Kano Tan'yu, "Phoenixes by Paulownia Trees" (left and right screens); pair of six-fold screens, Edo Period, 17th century. Courtesy of Suntory Museum of Art

The mythical Asian phoenix is very different from the legendary Egyptian and Greek phoenix which, with a lifespan of 500 to 1,000 years, is reborn from its own ashes. The immortal Chinese version is a bizarre but enchanting amalgam of animals, with a bird's beak, a snake's neck, a frontal body that resembles a giraffe, a rear like a deer and an arched back that references a tortoise. Its 12 feathers resemble those of a peacock with a plume in the five mystical colors of black, white, red, green and yellow.

In China, this revered creature was used as a symbol over 7,000 years ago on objects such as good-luck talismans. From about 2,000 years ago it came to represent power sent to the Empress from the heavens. It was believed a phoenix would descend from the heavens to do good deeds and return to its celestial abode to await a new era. Visions of the phoenix god were considered omens of great luck and peace.

The phoenix in Japan, known as ho-o, came from China, probably in the Asuka Period during the mid-6th to mid-7th centuries. As in China, it was identified with the imperial household, particularly the Empress, and often paired with the paulownia leaf and flower.

"Vase, with phoenix ears, celadon glaze"; Long-quan ware, S. Song Dynasty, 12th to 13th century, Important Cultural Property. Courtesy of the Gotoh Museum
Japan's most famous phoenixes stand as a pair, each a meter high, on the roof of the Ho-o-do (Phoenix Hall) at Byodoin temple in the city of Uji, just south of Kyoto. (The hall is depicted on the Japanese 10 yen coin.) Originally built in 950, it became a UNESCO World Heritage site in 1994. The Suntory exhibition displays a reproduction of the original.

In the Nara Period (710-94) the phoenix became a popular, auspicious design motif on items ranging from textiles to chests. Throughout the 13th to 19th centuries, it was an important design element on lacquerware. Examples in the exhibition include the maki-e (gold-sprinkled lacquer) set "Low Desk and Writing Box with Design of Paulownia, Bamboo, and Phoenix" (late 16th-17th c.), designated an Important Cultural Property.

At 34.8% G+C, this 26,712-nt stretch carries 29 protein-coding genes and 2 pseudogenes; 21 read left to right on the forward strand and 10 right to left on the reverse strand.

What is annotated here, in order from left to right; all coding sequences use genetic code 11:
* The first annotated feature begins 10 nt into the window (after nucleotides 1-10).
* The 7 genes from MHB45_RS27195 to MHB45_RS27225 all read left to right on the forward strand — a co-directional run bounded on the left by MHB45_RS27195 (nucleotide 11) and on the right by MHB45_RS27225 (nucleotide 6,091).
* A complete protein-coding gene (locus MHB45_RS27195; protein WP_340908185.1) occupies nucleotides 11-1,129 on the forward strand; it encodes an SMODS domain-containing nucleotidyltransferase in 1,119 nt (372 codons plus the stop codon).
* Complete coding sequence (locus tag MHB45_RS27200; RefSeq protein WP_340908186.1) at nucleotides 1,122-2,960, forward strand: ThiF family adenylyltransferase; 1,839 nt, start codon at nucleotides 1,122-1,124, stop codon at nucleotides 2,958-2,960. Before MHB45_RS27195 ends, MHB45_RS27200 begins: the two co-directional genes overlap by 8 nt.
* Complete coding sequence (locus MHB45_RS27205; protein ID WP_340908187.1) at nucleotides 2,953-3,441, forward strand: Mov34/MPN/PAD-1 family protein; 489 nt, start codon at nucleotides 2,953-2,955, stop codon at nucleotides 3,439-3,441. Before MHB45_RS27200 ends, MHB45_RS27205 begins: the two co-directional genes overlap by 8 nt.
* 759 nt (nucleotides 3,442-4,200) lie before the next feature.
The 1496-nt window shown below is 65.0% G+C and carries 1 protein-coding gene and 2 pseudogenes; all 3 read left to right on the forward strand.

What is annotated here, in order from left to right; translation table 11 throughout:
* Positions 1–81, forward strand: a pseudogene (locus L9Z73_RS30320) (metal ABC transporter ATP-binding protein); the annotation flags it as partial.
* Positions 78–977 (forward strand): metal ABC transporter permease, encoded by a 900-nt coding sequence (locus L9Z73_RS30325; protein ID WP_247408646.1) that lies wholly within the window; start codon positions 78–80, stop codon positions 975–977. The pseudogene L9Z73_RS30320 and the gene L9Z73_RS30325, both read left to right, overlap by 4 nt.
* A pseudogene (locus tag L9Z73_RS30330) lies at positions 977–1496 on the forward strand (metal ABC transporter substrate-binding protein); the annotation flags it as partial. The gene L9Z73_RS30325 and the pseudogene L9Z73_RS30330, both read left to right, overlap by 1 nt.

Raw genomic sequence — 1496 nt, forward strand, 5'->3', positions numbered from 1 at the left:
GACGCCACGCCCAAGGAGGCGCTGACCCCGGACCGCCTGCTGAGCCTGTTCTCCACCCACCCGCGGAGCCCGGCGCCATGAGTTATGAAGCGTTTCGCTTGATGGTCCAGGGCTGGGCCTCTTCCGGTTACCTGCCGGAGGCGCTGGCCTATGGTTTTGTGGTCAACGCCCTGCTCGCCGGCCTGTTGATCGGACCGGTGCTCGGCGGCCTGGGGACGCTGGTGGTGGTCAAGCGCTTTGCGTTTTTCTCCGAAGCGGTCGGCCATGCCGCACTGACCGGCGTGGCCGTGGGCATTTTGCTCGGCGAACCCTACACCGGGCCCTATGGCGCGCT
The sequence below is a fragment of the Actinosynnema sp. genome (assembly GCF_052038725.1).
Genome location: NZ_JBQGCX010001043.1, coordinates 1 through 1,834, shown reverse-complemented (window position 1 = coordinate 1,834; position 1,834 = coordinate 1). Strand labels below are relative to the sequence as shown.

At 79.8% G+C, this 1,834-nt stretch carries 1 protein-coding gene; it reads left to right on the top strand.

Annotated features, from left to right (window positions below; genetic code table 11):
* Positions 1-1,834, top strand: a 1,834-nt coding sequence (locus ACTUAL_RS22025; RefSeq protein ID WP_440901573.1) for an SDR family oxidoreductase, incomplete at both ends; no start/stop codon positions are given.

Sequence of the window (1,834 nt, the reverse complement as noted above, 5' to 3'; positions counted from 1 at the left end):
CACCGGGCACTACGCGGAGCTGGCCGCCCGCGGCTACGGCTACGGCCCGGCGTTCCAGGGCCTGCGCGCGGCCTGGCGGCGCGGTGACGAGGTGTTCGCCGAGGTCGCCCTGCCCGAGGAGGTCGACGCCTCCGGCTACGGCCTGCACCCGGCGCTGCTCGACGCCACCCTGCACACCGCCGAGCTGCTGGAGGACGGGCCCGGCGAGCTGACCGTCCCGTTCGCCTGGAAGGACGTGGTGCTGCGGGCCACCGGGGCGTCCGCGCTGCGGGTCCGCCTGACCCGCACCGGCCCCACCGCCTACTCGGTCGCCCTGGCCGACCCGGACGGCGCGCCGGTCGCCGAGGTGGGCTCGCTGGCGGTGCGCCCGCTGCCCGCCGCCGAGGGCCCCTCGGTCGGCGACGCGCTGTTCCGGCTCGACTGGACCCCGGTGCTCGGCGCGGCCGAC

One of the most striking treasures in the show is a pair of six-panel golden screens by Kano Tan'yu (1602-74) titled "Phoenixes by Paulownia Trees." Two other versions of the same scene by different artists are also on display, providing a rich comparison.

The phoenix also plays a central role in the magnificent pair of six-panel screens by Ito Jakuchu (1716-1800) titled "Birds, Animals, Trees and Flowers." The unusually modern work, painted as a grid of squares, has an optical-illusionary quality. From a distance, the one-centimeter squares appear like tiles in a mural. But up close, one can see that each has been painted individually -- a fascinating but painstakingly meticulous process emblematic of this eccentric and popular artist.

The Suntory Museum of Art has much to celebrate since its opening in 1961 as the cultural arm of the whiskey distiller. Then-president Keizo Saji spearheaded the acquisition of what is now a 3,000-piece collection that includes one official National Treasure and 12 Important Cultural Properties among a priceless assemblage of Japanese ceramics, folding screens, kimonos, textiles, lacquerware and glassware. Originally located in Tokyo's Akasaka-mitsuke district, the museum moved in 2007 to the Midtown complex in Roppongi. Architect Kengo Kuma designed its new quarters with a mix of contemporary technology and traditional Japanese elements.

Amalgamating the old and the new has been a mainstay of Japanese art through the ages. The lion and phoenix are propitious symbols, but they also epitomize a remarkable capacity for artistic adaptation -- the means of immortality for Japanese art.

Symbols of Immortality: The Phoenix and the Lion
Suntory Museum of Art
8 June - 24 July 2011
Lucy Birmingham
Based in Japan for almost 25 years, Lucy Birmingham has written for Newsweek, Bloomberg News, Architectural Digest, The Boston Globe, Artinfo.com, Artforum.com, and ARTnews, among other publications. As a photojournalist her work has appeared in The New York Times, Business Week, Forbes, Fortune, U.S. News and World Report, and A Day in the Life of Japan. She is also a scriptwriter and contributing editor at NHK, Japan's public broadcaster, and has published several books including Old Kyoto: A Guide to Traditional Shops, Restaurants, and Inns.